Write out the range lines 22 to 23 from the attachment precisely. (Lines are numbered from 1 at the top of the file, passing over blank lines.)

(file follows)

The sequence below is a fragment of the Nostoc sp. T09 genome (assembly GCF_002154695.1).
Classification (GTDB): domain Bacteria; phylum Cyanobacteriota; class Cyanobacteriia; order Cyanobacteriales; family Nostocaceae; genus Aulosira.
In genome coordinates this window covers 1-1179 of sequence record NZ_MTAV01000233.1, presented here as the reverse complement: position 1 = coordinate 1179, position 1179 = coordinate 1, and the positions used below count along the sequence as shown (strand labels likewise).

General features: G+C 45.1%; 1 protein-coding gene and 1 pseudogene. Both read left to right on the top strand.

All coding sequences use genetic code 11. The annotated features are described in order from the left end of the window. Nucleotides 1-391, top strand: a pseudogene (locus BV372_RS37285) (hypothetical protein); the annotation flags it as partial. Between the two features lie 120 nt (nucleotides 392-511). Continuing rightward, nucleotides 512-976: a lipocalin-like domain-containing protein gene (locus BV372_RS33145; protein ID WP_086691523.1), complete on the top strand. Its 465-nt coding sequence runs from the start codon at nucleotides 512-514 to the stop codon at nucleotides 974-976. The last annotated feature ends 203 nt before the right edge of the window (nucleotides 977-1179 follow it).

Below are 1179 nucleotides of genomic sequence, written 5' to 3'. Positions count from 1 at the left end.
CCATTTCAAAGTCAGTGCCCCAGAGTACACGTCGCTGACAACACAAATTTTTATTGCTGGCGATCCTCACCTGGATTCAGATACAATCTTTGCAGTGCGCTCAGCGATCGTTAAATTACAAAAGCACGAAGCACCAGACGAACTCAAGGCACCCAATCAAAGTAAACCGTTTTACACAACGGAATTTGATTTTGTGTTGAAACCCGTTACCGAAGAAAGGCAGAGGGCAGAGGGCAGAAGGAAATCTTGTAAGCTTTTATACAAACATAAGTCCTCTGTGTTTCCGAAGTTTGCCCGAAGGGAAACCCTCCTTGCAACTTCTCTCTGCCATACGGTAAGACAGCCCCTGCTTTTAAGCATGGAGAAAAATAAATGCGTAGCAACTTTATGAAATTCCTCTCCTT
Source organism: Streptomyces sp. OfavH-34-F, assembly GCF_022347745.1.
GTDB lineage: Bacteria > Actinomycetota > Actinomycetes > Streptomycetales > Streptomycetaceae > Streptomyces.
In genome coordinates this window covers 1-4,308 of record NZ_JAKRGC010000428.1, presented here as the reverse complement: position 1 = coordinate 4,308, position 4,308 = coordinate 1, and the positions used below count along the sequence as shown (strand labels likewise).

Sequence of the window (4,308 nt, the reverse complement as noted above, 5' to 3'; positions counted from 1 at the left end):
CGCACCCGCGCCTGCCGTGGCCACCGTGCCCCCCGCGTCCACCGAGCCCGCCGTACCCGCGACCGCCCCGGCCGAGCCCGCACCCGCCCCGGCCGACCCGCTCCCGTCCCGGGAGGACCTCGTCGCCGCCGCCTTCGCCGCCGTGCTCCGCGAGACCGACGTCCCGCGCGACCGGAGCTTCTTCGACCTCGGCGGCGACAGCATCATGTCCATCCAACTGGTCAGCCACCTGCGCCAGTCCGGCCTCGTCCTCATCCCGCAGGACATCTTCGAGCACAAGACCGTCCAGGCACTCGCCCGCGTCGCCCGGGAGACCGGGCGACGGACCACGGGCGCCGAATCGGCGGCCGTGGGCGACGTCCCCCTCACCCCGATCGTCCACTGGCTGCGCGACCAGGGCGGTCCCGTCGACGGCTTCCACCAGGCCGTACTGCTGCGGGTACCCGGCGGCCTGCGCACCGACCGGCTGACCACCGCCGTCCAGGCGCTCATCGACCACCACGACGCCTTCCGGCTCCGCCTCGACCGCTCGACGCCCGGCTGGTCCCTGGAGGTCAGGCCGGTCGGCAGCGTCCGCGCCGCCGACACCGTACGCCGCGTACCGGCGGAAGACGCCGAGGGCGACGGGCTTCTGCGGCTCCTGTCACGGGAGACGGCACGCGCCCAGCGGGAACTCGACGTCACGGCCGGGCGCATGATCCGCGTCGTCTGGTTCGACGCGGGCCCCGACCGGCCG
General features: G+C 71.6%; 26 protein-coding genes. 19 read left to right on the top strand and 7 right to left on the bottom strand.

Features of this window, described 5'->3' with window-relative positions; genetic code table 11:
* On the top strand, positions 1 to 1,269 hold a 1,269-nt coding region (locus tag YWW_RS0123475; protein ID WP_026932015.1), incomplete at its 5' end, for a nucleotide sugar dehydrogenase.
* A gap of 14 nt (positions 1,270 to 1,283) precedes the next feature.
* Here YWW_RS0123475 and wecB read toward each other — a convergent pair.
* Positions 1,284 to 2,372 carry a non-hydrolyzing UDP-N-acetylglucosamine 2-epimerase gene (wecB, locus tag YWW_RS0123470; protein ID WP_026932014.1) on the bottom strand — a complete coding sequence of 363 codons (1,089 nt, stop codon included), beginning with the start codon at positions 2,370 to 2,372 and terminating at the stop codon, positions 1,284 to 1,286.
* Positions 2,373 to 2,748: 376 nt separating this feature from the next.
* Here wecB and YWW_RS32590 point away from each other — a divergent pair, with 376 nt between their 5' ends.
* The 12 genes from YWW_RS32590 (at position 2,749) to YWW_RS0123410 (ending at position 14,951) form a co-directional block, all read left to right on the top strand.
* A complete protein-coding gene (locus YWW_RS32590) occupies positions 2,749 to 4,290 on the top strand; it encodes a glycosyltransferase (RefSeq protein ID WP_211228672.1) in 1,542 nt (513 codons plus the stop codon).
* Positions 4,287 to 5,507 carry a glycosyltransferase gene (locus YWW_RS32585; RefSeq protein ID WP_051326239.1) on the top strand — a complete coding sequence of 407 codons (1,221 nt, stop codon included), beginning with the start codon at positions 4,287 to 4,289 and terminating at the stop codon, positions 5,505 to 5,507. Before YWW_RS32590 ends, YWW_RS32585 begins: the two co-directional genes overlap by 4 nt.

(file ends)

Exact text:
* A complete protein-coding gene (locus YWW_RS32590) occupies positions 2,749 to 4,290 on the top strand; it encodes a glycosyltransferase (RefSeq protein ID WP_211228672.1) in 1,542 nt (513 codons plus the stop codon).
* Positions 4,287 to 5,507 carry a glycosyltransferase gene (locus YWW_RS32585; RefSeq protein ID WP_051326239.1) on the top strand — a complete coding sequence of 407 codons (1,221 nt, stop codon included), beginning with the start codon at positions 4,287 to 4,289 and terminating at the stop codon, positions 5,505 to 5,507. Before YWW_RS32590 ends, YWW_RS32585 begins: the two co-directional genes overlap by 4 nt.